Mark: But I’m–I’m really trying to focus on: where can I use programming to make learning something else better? So, I’m working with folks in pre-calculus. Pre-calculus, we know, is actually really critical for kids to succeed in calculus and a STEM major. And we don’t teach pre-calculus very well, it’s a very abstract concept. But, you know, things like vector and matrix manipulations, and sequences, and trigonometric functions? Hey, on a computer we can make those pretty darn concrete.
And then, I’m working with two different history professors, because history professors today–the one that I’m working with, Tammy Shreiner, is really interested in having kids understand data and data literacy. She found that in history textbooks, there are graphs and visualizations, very often, in both middle school and high school textbooks. And then she did these Think-aloud protocols and finds that students just basically skip them.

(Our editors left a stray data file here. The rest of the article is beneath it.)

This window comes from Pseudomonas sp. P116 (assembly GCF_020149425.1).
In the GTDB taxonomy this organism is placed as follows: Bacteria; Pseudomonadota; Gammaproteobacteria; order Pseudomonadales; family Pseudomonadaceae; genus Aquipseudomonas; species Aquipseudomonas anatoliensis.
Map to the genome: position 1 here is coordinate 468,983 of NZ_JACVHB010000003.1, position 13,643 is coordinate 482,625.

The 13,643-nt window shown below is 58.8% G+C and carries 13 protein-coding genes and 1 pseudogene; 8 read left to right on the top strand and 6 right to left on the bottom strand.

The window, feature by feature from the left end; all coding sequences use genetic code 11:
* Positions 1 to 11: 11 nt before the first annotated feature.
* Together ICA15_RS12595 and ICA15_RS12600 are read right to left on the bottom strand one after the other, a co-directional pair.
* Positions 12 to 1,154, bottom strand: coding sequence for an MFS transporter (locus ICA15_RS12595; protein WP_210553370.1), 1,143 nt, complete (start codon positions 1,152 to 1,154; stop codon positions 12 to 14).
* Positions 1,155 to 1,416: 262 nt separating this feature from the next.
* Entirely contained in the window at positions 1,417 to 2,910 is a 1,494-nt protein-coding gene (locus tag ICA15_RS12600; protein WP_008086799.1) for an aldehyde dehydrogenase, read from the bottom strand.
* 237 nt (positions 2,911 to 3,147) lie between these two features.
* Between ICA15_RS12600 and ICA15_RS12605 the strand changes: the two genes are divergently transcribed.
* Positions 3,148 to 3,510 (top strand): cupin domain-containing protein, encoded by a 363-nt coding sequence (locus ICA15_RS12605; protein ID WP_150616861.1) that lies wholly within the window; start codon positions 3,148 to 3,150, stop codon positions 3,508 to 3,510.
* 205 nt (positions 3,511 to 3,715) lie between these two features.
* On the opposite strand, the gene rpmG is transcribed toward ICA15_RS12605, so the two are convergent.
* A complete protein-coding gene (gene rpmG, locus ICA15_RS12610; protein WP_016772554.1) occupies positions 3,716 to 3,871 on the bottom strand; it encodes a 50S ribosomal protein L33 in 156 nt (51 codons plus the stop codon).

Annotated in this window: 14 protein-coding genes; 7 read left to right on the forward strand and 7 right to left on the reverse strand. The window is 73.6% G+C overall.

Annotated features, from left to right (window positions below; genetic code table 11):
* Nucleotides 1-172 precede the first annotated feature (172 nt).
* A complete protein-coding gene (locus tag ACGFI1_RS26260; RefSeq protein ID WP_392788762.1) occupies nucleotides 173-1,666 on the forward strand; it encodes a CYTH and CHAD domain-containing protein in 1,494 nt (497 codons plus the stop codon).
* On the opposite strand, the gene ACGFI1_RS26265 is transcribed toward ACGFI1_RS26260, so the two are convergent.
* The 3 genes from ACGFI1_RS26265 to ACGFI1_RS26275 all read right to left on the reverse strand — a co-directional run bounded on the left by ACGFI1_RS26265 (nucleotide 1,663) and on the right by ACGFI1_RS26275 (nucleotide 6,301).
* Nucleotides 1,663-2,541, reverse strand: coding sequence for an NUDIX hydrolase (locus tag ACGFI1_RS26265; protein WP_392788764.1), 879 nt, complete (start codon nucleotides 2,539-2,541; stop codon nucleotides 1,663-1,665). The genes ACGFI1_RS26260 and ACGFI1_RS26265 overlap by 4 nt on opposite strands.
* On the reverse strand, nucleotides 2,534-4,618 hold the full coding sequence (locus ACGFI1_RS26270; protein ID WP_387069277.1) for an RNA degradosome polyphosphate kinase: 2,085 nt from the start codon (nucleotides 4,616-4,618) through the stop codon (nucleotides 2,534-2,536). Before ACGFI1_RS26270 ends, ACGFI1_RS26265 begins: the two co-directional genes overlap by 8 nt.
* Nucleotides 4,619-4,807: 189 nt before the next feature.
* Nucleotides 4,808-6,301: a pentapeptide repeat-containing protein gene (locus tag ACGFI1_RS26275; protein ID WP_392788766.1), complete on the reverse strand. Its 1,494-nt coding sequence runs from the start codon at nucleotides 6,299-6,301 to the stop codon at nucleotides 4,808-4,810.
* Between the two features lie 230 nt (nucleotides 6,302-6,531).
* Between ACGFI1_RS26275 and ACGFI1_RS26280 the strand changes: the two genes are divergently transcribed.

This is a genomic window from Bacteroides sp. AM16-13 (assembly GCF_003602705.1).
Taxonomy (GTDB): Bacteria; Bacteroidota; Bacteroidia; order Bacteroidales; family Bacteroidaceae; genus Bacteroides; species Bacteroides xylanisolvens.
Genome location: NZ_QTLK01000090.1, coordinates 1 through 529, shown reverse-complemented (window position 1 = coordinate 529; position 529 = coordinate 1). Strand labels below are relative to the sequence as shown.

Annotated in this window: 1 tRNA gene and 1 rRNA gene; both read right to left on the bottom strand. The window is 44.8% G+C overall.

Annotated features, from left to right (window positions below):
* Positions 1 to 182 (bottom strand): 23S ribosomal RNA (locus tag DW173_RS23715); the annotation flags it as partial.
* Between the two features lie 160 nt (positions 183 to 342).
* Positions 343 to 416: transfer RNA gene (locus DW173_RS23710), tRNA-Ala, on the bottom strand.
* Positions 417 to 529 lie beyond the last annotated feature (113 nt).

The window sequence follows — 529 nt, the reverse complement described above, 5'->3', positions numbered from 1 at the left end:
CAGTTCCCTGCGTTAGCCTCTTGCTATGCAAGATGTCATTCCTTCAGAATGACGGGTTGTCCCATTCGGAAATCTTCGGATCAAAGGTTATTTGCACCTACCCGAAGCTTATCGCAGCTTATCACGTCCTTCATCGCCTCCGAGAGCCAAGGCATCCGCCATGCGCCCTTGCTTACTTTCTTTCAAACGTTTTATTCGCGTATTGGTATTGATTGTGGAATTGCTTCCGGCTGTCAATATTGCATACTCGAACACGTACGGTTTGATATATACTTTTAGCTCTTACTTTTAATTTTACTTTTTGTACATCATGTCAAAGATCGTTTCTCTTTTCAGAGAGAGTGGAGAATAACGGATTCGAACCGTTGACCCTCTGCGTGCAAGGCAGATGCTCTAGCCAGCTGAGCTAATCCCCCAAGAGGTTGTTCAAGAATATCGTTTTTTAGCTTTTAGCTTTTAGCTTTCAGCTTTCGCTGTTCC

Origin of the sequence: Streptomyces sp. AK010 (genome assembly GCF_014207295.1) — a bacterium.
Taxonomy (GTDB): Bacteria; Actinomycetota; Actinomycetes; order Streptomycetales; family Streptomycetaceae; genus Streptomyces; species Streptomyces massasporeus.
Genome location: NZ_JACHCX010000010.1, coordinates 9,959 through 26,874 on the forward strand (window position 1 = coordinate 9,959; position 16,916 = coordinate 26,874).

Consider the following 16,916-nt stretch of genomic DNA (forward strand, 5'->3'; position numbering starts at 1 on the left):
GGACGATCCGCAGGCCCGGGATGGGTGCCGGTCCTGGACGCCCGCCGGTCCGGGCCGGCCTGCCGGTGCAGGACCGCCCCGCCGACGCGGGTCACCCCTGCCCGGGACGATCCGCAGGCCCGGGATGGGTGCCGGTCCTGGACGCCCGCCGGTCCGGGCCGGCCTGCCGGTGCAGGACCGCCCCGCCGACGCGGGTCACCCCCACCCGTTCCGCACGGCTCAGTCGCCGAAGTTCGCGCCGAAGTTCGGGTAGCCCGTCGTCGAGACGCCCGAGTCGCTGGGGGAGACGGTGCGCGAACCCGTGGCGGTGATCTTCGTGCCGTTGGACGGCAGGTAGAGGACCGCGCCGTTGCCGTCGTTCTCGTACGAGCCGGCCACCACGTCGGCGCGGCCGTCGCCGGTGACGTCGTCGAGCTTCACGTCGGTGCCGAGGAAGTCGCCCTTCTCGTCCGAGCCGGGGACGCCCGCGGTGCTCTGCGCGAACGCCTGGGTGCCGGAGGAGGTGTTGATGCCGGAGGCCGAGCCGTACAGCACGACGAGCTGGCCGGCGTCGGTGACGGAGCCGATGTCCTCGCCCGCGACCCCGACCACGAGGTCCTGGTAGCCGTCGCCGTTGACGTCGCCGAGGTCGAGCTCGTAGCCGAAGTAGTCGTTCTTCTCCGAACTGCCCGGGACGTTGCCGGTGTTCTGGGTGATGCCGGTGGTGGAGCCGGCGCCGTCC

They just turn the page. And when she makes them look at them, they can pick out all the features of the graph, “Oh, there’s these axes, and there’s this slope, and there’s this intercept.” And then when she says, “Well, what does it mean? It’s in this history book. What–on that page, with these variables–what does it mean?” They really get lost.
And so, she realizes they need to engage with data in a different way. And we both agree that programming data visualizations is one way of having that happen, and it’s–it’s–it’s important. You know, it’s really important for kids to be able to understand the use of data, how visualizations are constructed, and how they can use visualizations for understanding things in the world.
I’m working with another history professor, Bob Bain, who’s really interested in having kids think about what evidence they bring to bear to make an account of a historical situation.
And that–that bear–that considering different kinds of evidence, and thinking about uncertainty, and thinking about where–how evidence chains together to make an argument, that looks a lot like a logic program to me, that looks a lot like Prolog. And so, we’re trying to think about: how do we support that kind of a process? So, these are both places where, you know, if we can get programming into a world history class, everybody takes world history.